Back then the federal minimum wage was $3.35 ($7 in 2015 dollars) and the editors of the Times had a basic understanding of economics. Today, their editorial board is apparently comprised solely of those completely ignorant about economics, for they published an editorial last week calling for wage to be raised to $15 a hour.

Their reasoning? No real justification is given other than that the government must do something. In their conclusion they write:
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cellphones-povertyFrom mass shootings to terrorist attacks, political incompetence to racial unrest, there has been no shortage of bad news stories in 2015. Death, destruction, and divisiveness tend to dominate the news cycle, leading us to despair over the direction our world is headed.

But our incessant focus on the negative can lead us to overlook or downplay the positive changes that are happening across the globe. That is especially true of the most important good news story of 2015, one few people have heard and fewer have grasped the significance.

The good news: For the first time in world history, less than 10 percent of the global population will be living in extreme poverty.
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consumptionWhat if told you that between 90-100 percent of Americans are living in “healthcare poverty.” You would probably object and say that while the country certainly has a healthcare crisis, my numbers are surely inflated. After all, most people in the U.S. have access to healthcare.

In reply, I explain that while it’s true most people are able to consume healthcare services, they are still in poverty since those services are paid for at least partially by the government or private insurance. You would probably respond that I seem very confused on this issue. And you’d be right.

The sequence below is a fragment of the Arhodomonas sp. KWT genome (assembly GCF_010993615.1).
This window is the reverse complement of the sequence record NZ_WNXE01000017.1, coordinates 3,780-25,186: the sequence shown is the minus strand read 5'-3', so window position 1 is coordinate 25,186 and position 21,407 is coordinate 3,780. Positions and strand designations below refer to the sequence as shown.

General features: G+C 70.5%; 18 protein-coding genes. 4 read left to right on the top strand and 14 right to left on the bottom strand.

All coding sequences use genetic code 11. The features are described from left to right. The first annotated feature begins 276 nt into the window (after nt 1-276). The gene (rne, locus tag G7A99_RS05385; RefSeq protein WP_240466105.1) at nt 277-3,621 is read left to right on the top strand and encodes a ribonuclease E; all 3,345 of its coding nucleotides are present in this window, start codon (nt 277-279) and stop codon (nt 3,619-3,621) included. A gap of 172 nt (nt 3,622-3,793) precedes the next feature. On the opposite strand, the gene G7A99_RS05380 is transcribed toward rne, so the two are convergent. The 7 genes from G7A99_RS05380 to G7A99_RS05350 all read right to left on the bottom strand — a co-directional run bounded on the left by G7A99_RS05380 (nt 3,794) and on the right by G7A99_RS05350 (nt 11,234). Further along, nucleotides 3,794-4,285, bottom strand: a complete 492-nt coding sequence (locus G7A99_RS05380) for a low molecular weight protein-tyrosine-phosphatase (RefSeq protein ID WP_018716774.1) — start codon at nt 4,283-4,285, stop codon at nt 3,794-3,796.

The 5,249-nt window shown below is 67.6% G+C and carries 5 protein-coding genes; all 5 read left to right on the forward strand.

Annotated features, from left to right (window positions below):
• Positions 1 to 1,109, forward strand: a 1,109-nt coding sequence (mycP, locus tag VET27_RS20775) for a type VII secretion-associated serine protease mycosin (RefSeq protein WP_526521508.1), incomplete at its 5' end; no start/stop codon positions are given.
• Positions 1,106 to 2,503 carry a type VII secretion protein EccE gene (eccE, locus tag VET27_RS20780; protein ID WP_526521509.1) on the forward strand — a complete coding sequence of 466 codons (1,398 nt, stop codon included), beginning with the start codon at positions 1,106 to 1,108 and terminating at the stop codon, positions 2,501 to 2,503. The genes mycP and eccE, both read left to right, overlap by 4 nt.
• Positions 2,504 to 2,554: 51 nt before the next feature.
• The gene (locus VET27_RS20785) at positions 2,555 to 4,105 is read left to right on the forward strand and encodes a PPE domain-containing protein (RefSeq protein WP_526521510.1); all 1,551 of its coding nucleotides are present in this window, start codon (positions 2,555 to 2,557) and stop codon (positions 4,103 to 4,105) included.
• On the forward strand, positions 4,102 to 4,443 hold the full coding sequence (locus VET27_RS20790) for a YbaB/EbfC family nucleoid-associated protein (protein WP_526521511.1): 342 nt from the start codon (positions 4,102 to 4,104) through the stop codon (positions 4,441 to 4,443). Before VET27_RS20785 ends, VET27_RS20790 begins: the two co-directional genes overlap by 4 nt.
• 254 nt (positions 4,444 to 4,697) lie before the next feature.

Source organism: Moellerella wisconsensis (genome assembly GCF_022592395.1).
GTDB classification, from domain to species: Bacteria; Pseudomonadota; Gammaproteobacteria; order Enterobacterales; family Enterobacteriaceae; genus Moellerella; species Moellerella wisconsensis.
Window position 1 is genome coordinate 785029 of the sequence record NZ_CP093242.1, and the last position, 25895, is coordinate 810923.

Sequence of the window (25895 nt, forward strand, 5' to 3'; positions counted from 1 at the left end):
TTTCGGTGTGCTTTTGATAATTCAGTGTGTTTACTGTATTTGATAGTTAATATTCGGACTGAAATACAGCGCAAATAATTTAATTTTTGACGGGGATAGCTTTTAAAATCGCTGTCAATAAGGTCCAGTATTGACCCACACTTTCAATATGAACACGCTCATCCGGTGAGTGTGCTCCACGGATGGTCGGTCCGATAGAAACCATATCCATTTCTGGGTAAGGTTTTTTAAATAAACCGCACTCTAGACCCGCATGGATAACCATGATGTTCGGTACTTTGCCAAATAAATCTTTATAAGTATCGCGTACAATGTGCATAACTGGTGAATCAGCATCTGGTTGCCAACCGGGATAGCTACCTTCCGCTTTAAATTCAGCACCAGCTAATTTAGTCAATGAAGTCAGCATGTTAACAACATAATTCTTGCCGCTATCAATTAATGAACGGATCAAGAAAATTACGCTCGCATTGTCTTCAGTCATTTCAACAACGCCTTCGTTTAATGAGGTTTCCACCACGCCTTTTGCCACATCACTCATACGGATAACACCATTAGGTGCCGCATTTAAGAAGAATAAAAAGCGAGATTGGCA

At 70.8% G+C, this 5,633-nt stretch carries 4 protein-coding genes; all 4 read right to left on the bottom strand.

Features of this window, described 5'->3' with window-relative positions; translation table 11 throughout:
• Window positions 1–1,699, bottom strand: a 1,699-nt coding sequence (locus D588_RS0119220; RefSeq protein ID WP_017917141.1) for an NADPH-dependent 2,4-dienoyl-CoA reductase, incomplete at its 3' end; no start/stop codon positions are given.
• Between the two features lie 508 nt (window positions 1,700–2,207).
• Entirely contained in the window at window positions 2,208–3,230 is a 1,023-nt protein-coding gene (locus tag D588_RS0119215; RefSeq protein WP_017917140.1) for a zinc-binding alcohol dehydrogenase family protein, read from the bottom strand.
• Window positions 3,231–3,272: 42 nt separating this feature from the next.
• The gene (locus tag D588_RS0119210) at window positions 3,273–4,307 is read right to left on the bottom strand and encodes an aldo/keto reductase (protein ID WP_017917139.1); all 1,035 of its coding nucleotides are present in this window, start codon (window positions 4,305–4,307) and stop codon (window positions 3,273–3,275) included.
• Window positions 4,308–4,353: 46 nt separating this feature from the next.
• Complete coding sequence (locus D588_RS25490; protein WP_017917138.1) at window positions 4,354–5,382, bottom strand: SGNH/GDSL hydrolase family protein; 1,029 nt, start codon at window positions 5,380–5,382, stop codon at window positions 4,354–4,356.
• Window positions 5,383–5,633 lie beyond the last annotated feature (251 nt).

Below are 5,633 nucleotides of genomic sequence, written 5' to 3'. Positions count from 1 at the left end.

Yet when we hear reports that between 14 and 16 percent of  Americans are living in poverty, few people bother to ask, “Are they talking about consumption or income?”

The reason it matters is the same reason that most Americans are not in “healthcare poverty”: they are able to consume more goods and services than they are able to pay for with their income. As James X. Sullivan, an economics professor at Notre Dame, has explained:
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Sales-taxImagine you’re at the checkout line at the supermarket and the clerk asks how much income your family earns each year. Offended, you ask why that is any of her business.

“We need to know to determine how much sales tax you need to pay,” the checker politely explains. “If you’re classified as the ‘working poor’ you need to pay more sales tax.”

“I think you have that backwards,” you helpfully add. “You mean the working poor need to pay less sales tax, right?”

“Oh, no sir,” she say, still blissfully cheerful. “It’s a new anti-poverty program initiated by the federal government that helps the poor by making them pay an addition sales tax on their groceries.”

Although it isn’t stated so clearly or applied so directly, the federal government has in fact implemented an “anti-poverty” initiative that does just that. As economist Thomas Macurdy says, “Most Americans wouldn’t cheer this program, nor would most political leaders champion it. Yet that is what happens when Congress raises the minimum wage.”

Earlier this year Macurdy published a study in the Journal of Political Economy that examined the effect of the minimum wage on the poor. As he explains in the Wall Street Journal, his findings show that the minimum wage serves as a tax on the poor: